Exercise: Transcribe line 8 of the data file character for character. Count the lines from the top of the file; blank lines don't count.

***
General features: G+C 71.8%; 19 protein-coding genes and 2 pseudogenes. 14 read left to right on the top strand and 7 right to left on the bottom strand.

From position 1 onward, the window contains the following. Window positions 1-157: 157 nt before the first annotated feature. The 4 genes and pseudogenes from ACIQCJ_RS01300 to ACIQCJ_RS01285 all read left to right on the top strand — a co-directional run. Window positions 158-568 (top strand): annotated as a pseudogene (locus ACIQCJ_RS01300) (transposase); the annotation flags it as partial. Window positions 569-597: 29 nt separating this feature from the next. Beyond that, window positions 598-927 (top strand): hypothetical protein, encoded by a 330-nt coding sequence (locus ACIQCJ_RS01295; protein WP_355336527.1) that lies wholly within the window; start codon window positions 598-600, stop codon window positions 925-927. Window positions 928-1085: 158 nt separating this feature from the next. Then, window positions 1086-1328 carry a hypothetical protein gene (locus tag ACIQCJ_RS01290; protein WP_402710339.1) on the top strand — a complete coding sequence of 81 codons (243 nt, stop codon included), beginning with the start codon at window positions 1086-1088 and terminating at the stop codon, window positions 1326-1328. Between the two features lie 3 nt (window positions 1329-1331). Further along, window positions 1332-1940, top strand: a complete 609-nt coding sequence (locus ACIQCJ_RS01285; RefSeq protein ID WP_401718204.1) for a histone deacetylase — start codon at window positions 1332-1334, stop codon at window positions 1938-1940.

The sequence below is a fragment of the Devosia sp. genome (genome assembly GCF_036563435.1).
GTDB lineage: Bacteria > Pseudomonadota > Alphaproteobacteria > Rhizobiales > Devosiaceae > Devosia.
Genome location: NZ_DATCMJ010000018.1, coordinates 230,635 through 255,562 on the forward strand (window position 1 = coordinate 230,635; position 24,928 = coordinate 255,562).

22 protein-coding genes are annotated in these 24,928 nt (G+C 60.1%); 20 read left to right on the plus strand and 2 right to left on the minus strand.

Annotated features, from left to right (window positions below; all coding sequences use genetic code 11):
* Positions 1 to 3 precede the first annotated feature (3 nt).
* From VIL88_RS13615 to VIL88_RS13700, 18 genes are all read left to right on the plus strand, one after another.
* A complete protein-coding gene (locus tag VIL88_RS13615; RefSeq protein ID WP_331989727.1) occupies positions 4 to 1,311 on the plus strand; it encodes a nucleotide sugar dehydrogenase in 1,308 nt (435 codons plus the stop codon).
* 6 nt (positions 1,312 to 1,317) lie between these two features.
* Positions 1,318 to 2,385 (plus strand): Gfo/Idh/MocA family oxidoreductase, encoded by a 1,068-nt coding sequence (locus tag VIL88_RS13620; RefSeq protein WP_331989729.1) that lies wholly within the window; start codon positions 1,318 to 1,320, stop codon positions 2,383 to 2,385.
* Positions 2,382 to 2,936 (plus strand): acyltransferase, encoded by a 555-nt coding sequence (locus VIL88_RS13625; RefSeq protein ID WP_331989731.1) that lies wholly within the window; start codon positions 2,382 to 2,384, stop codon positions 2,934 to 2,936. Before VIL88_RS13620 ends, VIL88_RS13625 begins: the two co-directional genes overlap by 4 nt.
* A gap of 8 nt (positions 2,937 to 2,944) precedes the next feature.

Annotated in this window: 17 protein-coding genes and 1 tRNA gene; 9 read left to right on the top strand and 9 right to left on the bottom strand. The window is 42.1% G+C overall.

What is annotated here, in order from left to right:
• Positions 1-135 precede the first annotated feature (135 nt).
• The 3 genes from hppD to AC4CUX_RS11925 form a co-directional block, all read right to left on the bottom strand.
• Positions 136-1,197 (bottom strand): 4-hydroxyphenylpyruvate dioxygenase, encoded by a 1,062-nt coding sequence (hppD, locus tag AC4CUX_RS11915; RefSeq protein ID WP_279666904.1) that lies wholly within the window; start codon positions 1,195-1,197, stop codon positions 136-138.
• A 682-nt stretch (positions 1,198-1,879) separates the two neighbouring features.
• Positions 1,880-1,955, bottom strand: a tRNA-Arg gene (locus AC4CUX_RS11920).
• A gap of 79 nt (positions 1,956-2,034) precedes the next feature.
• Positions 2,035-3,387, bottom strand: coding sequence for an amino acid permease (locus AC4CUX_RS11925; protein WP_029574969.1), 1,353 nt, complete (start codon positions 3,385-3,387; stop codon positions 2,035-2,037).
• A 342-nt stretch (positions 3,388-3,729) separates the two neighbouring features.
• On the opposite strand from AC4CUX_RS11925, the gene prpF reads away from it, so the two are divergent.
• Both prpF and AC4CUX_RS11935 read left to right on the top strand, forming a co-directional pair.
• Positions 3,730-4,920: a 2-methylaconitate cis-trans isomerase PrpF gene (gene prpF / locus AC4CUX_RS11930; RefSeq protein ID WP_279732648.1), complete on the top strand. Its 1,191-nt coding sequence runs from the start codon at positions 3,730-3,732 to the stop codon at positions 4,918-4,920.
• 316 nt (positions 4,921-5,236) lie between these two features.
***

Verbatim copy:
* Positions 1 to 3 precede the first annotated feature (3 nt).